OTTAWA – The CBC is reporting that Saskatchewan’s marijuana legislators are still wrestling with the elephant in the room regarding taxation and on reserve dispensaries. Although some of the smaller details are still being sorted out, the big question has been answered, at least in Saskatchewan. That has been the unspoken monkey-wrench in the plans
OTTAWA – The CBC is reporting that Saskatchewan’s marijuana legislators are still wrestling with the elephant in the room regarding taxation and on reserve dispensaries. Although some of the smaller details are still being sorted out, the big question has been answered, at least in Saskatchewan.
That has been the unspoken monkey-wrench in the plans to make medical and recreational marijuana legal across Canada. Since the whole purpose of legalization is to create a new tax revenue stream into the Federal and Provincial coffers as tobacco use declines, how are they going to handle the delicate tax issue?
The native cigarette trade is still fighting with the government over on-reserve taxation in light of the tax exempt status and it’s anybody’s guess what will be done about balancing aboriginal rights with Provincial law.
According to the CBC, both the federal and provincial governments at this point agree that, “First Nations people with a valid certificate of Indian Status card will be tax exempt when buying marijuana from a business located on reserve land.
The federal government has confirmed that any First Nations owned and operated business on reserve land will not have to pay GST/HST on any cannabis products.”
Although the Indian Act exemption will be honoured, but there will be excise duties on all cannabis products. That is similar to the situation Grand River Enterprises operates under for their tobacco products.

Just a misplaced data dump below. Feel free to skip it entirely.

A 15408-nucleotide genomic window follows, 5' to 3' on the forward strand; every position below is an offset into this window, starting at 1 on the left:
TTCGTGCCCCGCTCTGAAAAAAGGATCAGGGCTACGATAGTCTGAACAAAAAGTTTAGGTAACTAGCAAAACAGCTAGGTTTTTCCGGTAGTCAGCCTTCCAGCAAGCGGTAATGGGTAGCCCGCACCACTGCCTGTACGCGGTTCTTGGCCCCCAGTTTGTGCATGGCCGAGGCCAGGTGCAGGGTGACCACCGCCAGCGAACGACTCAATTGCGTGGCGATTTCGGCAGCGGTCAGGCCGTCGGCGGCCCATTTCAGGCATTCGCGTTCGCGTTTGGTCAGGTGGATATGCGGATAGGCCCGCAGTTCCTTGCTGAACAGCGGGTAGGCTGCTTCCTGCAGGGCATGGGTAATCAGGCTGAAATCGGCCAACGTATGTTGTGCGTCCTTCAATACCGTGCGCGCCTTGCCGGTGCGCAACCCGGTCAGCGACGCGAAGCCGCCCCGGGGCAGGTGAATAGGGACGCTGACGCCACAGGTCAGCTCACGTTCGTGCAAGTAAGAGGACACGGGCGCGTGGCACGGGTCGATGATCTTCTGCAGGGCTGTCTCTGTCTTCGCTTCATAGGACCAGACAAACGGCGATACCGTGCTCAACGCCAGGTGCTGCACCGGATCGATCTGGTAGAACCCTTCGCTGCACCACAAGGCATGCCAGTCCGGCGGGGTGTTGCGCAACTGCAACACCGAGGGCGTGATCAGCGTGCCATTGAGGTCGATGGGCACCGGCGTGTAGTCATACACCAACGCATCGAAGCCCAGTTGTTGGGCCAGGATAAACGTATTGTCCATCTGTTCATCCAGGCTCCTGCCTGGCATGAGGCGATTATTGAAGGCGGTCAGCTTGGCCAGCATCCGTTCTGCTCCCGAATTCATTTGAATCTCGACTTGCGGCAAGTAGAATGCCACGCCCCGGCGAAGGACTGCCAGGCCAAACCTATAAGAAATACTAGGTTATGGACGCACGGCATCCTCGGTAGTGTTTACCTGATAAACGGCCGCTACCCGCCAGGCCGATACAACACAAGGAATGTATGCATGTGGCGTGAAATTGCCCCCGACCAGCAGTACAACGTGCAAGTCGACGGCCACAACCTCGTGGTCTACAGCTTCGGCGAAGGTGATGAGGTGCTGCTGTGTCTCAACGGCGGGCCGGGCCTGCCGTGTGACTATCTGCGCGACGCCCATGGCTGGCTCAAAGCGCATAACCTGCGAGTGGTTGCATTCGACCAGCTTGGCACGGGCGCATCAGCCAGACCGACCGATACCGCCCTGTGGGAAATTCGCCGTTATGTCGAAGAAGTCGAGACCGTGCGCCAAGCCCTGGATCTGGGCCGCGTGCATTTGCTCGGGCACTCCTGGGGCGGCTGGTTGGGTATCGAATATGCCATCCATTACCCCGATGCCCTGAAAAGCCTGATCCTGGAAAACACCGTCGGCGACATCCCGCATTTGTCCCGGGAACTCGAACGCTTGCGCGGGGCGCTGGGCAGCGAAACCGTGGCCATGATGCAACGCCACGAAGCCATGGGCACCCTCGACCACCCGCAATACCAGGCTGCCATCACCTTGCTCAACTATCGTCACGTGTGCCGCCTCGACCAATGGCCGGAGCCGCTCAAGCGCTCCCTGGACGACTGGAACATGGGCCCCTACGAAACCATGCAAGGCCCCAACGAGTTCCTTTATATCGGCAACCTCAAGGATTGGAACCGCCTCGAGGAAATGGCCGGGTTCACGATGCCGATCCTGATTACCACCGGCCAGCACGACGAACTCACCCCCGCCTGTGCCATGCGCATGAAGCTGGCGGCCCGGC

This duty is applied to the product at the point of packaging and not at point of sale, so all potential First Nations-owned dispensaries will have to pay the excise duty regardless of status.
Saskatchewan is the first province to make a definitive statement regarding the sale of marijuana in that province. Others are expected to present their plan for the transition expected to come in September of the year.
The Saskatchewan plan states that “the amount of excise duty proposed by the federal government is 50 cents per gram of cannabis or five per cent of the producer’s sale price. An additional rate would apply for an agreeing province or territory.”
The federal Department of Finance’s website explains how the purchase of one gram of dried cannabis looks for a non-status person who pays GST/HST. The example does not include what a retailer may add to the cost.
Pre-duty price: $8
Excise duty (per gram): $1
In this case, the Saskatchewan Liquor and Gaming Authority will be the issuer of permits to wholesalers who meet the federal and provincial criteria.
Seventy-five per cent of the revenue from the cannabis excise tax will go to provincial and territorial governments and 25 per cent to the federal government.
Each province will eventually weigh in on their own provincial plan regarding provincial taxation, but the federal have already declared they will not be imposing on-reserve taxation.
There are still many questions yet to be considered but the Saskatchewan template will likely stand as the standard across the country.
The CBC reports, “The government will announce further details about the excise duty framework and execution of the collection agreements with provinces and territories in the coming months.”